Dear Professor Winston,
Thank you for this chance to contact you, We have recently had 2 failed cycles of IVF(ICSI) The first round pretty much went to plan, though I did stimulate for a longer period of time. I produced 16 eggs of which 10 fertilised with ICSI. We had 2 eggs replaced on day 3 but apparently the egg quality was quite low. This resulted in a negative result. In order to move forward our clinic recommended an increase in meds (150 was increased to 187.5) I also had an endo scratch and IMSI was preformed on my husband’s sperm. This cycle was more successful in that I produced 19 eggs, 11 fertilised and of those we were able to have 2 day 5 embryos replaced and 1 was able to be frozen. This also resulted in a failed cycle. According to our clinic this was a text book cycle with everything going exactly how they would hope and expect. Also this time quality was excellent. Just no implantation again. We were told it is just simply bad luck and to just try again. Surely though there is something else to do or tests to be done? I would like to have a natural frozen cycle next with our one embryo but can’t help but think why would this one implant if 4 others have not. I have no known issues. I’m 30 yet have never fallen pregnant. My husband has a very low sperm count >1 mill. Could you offer any advice or direction, do we have any hope with a frozen cycle? Thank you so much for you time Professor, M.
Thank you for your email – but I do wish people would not use rather obscure acronyms! I take it that by ‘IMSI’ you mean ‘Intracytoplasmic morphologically selected sperm injection’? If so, for the benefit of those who read this website, this is a technology where ICSI is done as normal but a specially equipped high-power microscope is used which can give an individual view of each sperm up to around 1500x magnification. This enables the embryologist to select sperm with a seemingly normal looking nucleus. In the past various papers have suggested that by selecting the ‘best’ sperm in this way, pregnancy rates might be better. However no serious randomised trials (as far as I am aware) have been done. However, recently, in a paper published last year, Dr de Vos from Brussels and his colleagues in Belgium have undertaken a very clear study, the largest I think which has been published, where there was also a degree of randomisation. In many of the cases they studied, the sperm counts were possibly not as poor as in your husband’s case. I trust Dr de Vos because he is an acknowledged expert from an excellent Belgian unit.
Theirs was a detailed study as they examined 200 sperm under the microscope in each case, before undertaking injection. In a few patients, 20 in all they examined fewer than 200 sperm because the semen quality was so poor – consequently a choice was made from a minimum of 50 sperm. After choosing the sperm, ICSI was done on at least two eggs or more and they recorded fertilisation rates, embryonic development and pregnancy rates. Some of the patients (29 out of a total of 340) had previously had some kind of pregnancy so this is why I say presumably some of the sperm samples may have been of better quality than those of your husband. In all they undertook 350 cycles in the 340 patients they treated. The patients were selected i.e. the women were rather younger than average (none older than 37).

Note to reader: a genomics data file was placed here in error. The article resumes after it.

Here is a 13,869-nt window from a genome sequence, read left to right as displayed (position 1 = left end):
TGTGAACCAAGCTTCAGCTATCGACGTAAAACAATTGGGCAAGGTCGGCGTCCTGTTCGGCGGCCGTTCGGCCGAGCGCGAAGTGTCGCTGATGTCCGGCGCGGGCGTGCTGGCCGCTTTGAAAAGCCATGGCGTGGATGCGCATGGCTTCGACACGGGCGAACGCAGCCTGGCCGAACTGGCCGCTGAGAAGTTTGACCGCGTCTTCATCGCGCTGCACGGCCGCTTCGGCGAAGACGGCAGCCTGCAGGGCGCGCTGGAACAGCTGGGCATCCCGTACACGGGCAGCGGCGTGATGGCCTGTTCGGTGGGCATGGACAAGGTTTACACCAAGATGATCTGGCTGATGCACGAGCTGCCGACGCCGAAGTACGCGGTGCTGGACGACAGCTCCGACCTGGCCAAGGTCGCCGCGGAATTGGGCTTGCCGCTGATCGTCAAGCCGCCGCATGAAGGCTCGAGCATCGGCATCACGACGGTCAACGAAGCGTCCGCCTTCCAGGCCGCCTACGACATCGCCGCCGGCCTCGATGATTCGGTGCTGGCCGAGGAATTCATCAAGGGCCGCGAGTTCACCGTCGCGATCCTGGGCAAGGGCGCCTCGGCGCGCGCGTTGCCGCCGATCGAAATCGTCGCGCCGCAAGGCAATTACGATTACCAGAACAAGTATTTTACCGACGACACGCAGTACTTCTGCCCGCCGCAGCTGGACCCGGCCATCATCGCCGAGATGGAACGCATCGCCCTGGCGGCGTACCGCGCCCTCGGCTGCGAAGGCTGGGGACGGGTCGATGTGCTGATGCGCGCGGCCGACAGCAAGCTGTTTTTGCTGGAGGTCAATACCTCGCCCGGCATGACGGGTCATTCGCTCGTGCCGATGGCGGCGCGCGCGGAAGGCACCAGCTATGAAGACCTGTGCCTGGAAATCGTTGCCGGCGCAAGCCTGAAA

In each case, half of a patient’s eggs were chosen after examination by IMSI. In each case the best embryos were chosen for transfer either on day three or later as blastocysts. The overall pregnancy rate in the IMSI group was 34% and in the straight ICSI group 37%. Implantation rate after IMSI was 30% and after ICSI 32%. Live birth rate was 29.6% after IMSI and 30.2% after ICSI. They therefore concluded that their study did not show that IMSI was more effective than ICSI alone.
In your case, I would be a bit concerned about the number of eggs you have produced. You say that you got 16 in the first cycle and 19 in the second cycle and suggest therefore that the second cycle was better. I am not at all sure that this is ‘textbook’ as you suggest, in spite of what you have been told. This is a very large number of eggs for even a relatively young woman and it could be that this degree of stimulation may have produced eggs which were not matured precisely. For example, in experiments we did many years ago, when large numbers of eggs were produced there was a higher percentage that were chromosomally abnormal even though they fertilised and grew normally. I agree that your one remaining frozen embryo may also be somewhat ‘suspect’ but it would be difficult to conclude that it should not be transferred. Even if your eggs were chromosomally not ideal this would not increase your risk of an abnormal baby. With regard to the endometrial scratch – as I have said elsewhere on this website, the jury is still out on this issue.
In general, then, I would have thought that ICSI was indicated but perhaps with more gentle stimulation. IMSI is labour intensive and, I think, still experimental and I do not think it really can be shown to improve the results. I take it the clinic did not charge you for an experimental technique?